Del Viento- old
We have a new blogger! Michael and Windy Robertson are currently cruising aboard their Fuji 40, Del Viento_, in Mexico with their two young daughters. For the next week or so, we will be posting their previous blog entries leading up to where they are today. Enjoy!_
Tuesday, December 28, 2010
When I planned my first trip aboard the Newport 27 Del Viento, I knew I needed crew aboard to manage that tender vessel. The Autohelm 1000 tiller pilot was not reliable. Even when working, it was often not quick enough to overcome the intrinsic weatherhelm of the Newport. Long days at the helm, and especially overnighters, wouldn’t be practical. Yet, while doing my due diligence to find crew, a part of me retained hope that I wouldn’t be successful, clinging to the romantic notion that I’d be forced to sail off alone, to join the fraternity of singlehanders.
Alas, I found my crew in the 11th hour and we sailed off together December 7, 1996. Less than three years later, we married. And now, 14 years later, we are on the verge of heading out again, with two little crew.
I no longer retain any desire to singlehand. Every future trip I imagine involves at least Windy. Yet, what a part of me now pines for is what we left behind when we sold the first Del Viento: minimalism. As we plan and outfit the Fuji 40_ Del Viento_, I miss the cruising aesthetics of the minimalists, the cruisers out there today on relatively small vessels making do with just what they need. This is a subset of the cruising community who are living the life purely, not cluttered by the trappings of a land-based life that turn the average cruising boat into something Slocum would not recognize.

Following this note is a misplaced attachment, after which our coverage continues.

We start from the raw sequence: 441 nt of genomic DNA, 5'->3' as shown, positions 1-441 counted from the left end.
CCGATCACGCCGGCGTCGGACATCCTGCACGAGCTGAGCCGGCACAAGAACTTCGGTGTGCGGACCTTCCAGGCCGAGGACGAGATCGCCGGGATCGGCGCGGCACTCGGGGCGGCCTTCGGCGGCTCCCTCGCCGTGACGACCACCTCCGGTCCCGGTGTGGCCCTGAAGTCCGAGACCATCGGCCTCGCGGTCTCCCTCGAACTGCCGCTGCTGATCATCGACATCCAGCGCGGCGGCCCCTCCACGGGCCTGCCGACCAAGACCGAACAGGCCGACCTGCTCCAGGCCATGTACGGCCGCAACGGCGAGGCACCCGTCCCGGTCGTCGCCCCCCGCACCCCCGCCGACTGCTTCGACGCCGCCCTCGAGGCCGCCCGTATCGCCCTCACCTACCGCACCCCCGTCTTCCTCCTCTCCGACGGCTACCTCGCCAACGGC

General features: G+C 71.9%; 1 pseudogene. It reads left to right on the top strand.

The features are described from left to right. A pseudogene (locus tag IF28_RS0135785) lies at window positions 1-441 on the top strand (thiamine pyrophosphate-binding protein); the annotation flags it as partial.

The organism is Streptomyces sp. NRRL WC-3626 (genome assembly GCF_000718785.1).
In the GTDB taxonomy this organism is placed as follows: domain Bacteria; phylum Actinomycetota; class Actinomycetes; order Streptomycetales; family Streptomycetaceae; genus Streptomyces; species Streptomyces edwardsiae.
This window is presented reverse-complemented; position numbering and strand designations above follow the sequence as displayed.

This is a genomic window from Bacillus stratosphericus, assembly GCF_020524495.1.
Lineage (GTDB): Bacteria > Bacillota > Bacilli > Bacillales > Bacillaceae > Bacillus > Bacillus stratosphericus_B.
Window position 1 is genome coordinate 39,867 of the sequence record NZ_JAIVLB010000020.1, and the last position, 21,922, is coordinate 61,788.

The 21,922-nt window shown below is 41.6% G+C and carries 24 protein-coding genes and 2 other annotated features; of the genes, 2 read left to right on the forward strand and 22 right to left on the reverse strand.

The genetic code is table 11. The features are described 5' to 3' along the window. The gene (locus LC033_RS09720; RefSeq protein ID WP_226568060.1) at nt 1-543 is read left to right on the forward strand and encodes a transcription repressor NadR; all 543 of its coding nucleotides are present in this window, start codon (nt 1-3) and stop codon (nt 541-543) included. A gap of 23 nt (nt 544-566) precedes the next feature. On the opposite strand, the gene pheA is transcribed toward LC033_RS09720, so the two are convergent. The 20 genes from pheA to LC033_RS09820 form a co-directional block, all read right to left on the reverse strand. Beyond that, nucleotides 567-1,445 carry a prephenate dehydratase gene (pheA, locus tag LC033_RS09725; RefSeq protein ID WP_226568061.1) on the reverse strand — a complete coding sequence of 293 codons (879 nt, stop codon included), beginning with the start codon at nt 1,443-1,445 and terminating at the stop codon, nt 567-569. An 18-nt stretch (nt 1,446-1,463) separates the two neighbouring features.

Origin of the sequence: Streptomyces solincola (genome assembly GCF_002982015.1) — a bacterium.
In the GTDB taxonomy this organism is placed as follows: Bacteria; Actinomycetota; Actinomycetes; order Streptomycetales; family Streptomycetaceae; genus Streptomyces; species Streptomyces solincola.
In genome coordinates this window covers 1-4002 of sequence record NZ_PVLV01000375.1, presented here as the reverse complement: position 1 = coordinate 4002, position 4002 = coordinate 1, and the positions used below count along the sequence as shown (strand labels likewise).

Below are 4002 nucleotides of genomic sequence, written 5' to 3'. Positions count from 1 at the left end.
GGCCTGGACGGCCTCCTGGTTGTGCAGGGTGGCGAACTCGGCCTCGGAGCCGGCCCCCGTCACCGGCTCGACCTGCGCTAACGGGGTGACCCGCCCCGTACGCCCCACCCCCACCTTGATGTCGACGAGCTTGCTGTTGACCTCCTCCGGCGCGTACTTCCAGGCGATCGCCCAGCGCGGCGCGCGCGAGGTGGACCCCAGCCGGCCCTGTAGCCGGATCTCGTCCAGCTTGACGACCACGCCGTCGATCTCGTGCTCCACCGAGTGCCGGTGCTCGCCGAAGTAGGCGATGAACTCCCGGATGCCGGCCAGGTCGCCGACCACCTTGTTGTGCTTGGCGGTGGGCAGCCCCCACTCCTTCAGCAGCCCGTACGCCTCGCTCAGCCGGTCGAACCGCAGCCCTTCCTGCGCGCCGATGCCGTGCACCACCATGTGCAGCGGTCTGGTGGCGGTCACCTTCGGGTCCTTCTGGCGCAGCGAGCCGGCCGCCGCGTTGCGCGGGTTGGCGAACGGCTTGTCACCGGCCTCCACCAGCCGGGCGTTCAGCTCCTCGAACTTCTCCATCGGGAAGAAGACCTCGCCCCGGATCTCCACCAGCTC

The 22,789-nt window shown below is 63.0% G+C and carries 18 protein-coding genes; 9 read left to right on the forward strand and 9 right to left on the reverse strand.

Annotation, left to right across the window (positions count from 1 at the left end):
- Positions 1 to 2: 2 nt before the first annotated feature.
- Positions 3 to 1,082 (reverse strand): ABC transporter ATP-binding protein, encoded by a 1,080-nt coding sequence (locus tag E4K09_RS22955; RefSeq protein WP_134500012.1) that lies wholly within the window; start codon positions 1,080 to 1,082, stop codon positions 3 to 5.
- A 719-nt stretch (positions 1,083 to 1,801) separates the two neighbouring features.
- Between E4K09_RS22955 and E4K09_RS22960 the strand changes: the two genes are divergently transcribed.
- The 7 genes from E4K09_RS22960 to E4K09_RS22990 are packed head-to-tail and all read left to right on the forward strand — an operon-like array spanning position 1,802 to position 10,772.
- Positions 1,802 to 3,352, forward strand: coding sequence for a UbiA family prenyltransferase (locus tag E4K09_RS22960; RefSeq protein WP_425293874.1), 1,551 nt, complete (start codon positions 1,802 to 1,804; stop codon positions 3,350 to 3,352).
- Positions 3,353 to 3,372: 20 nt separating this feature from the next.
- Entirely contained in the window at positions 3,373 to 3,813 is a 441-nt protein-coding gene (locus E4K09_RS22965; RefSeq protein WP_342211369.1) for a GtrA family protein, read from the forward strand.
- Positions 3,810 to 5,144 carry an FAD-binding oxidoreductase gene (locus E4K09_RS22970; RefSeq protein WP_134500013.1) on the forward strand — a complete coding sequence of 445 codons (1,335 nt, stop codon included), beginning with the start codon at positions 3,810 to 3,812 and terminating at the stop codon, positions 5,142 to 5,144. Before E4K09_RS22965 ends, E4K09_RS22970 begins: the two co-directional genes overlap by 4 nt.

Minimalist cruisers eschew these things not because they are traditionalists or luddites: Lin and Larry Pardey don’t have an engine aboard, but carry a GPS and use a solar panel; James Baldwin has never carried an EPIRB, but sings the praises of AIS. No, these successful cruisers are just plain practical. None has (or at least did not start out with) the resources to fill their boat with every boat show gadget and electronic device billed as a necessary safety item or comfort imperative. Accordingly, they launched their journeys afloat with the bare minimum aboard and allowed–paraphrasing Robin Lee Graham–the sea to teach them not how much they needed, but how little.
Over time every voyager comes to understand exactly what they need aboard. What is necessary for some seems superfluous to others. The distinction between the minimalist cruiser and the rest of us is how they determine what gear or system earns a place aboard.
Space, power consumption, and failure criticality are overriding considerations for every cruiser deciding what to bring or install aboard. Every purchase decision, for every cruiser–minimalist or not–means weighing these factors in a risk-benefit calculation. While nobody [in their right mind] questions the value of a cold beer or hot shower, that value is relative. A minimalist cruiser is likely to argue that refrigeration is a power-hungry system prone to failure, that a water heater adds undue complexity and risk of leaking a precious commodity, that neither earns a place aboard. Another cruiser may decide that either or both systems deliver a benefit that offsets the risk of failure and risk of being stranded in an undesirable location waiting for parts…and then sending them back for the correct parts.
In the same way that the overall size of a boat increases geometrically as the length increases linearly, the cost–measured in risk–of hosting systems aboard a boat increases geometrically with each system added. The hot water heater requires additional water lines, additional electrical generation capacity, a larger battery bank to store that power, and a pump/pressure tank to make a shower worthwhile. Of course, all of that means a bigger boat to hold it all. All of that means a likely increase in water consumption and stokes the need for a watermaker, which of course begets more of all the same. And how often then will you run the axillary for the sake of warming up that heat exchanger or generating power, thereby putting undue wear and tear on that system?
Of course, nothing is wrong with any of this. Even minimalists express contrary opinions about what belongs aboard their particular vessel. The danger lies for the cruiser who is not aware, or does not acknowledge this calculus.